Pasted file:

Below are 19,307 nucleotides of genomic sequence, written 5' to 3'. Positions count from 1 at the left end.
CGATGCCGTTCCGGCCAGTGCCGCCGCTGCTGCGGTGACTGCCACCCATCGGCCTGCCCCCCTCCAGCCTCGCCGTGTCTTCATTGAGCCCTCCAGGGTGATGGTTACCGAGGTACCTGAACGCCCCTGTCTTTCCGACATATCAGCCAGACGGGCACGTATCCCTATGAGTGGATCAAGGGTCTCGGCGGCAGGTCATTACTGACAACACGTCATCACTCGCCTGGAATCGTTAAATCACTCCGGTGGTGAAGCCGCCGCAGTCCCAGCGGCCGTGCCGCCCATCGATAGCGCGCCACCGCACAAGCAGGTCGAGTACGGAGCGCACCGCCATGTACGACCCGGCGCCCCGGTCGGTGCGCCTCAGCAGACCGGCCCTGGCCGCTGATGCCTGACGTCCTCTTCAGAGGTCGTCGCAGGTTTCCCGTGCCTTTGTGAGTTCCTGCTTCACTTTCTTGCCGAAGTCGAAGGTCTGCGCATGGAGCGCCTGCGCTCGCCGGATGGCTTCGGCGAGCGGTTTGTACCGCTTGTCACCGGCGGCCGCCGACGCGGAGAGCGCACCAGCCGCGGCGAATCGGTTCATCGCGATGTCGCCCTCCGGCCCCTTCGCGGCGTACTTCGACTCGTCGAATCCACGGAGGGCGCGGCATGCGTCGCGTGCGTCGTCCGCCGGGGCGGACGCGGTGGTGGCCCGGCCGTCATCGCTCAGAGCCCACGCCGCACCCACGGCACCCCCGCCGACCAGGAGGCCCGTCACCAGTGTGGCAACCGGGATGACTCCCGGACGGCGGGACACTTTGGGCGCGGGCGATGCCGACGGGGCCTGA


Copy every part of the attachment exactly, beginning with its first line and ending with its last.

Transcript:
Below are 19,307 nucleotides of genomic sequence, written 5' to 3'. Positions count from 1 at the left end.
CGATGCCGTTCCGGCCAGTGCCGCCGCTGCTGCGGTGACTGCCACCCATCGGCCTGCCCCCCTCCAGCCTCGCCGTGTCTTCATTGAGCCCTCCAGGGTGATGGTTACCGAGGTACCTGAACGCCCCTGTCTTTCCGACATATCAGCCAGACGGGCACGTATCCCTATGAGTGGATCAAGGGTCTCGGCGGCAGGTCATTACTGACAACACGTCATCACTCGCCTGGAATCGTTAAATCACTCCGGTGGTGAAGCCGCCGCAGTCCCAGCGGCCGTGCCGCCCATCGATAGCGCGCCACCGCACAAGCAGGTCGAGTACGGAGCGCACCGCCATGTACGACCCGGCGCCCCGGTCGGTGCGCCTCAGCAGACCGGCCCTGGCCGCTGATGCCTGACGTCCTCTTCAGAGGTCGTCGCAGGTTTCCCGTGCCTTTGTGAGTTCCTGCTTCACTTTCTTGCCGAAGTCGAAGGTCTGCGCATGGAGCGCCTGCGCTCGCCGGATGGCTTCGGCGAGCGGTTTGTACCGCTTGTCACCGGCGGCCGCCGACGCGGAGAGCGCACCAGCCGCGGCGAATCGGTTCATCGCGATGTCGCCCTCCGGCCCCTTCGCGGCGTACTTCGACTCGTCGAATCCACGGAGGGCGCGGCATGCGTCGCGTGCGTCGTCCGCCGGGGCGGACGCGGTGGTGGCCCGGCCGTCATCGCTCAGAGCCCACGCCGCACCCACGGCACCCCCGCCGACCAGGAGGCCCGTCACCAGTGTGGCAACCGGGATGACTCCCGGACGGCGGGACACTTTGGGCGCGGGCGATGCCGACGGGGCCTGA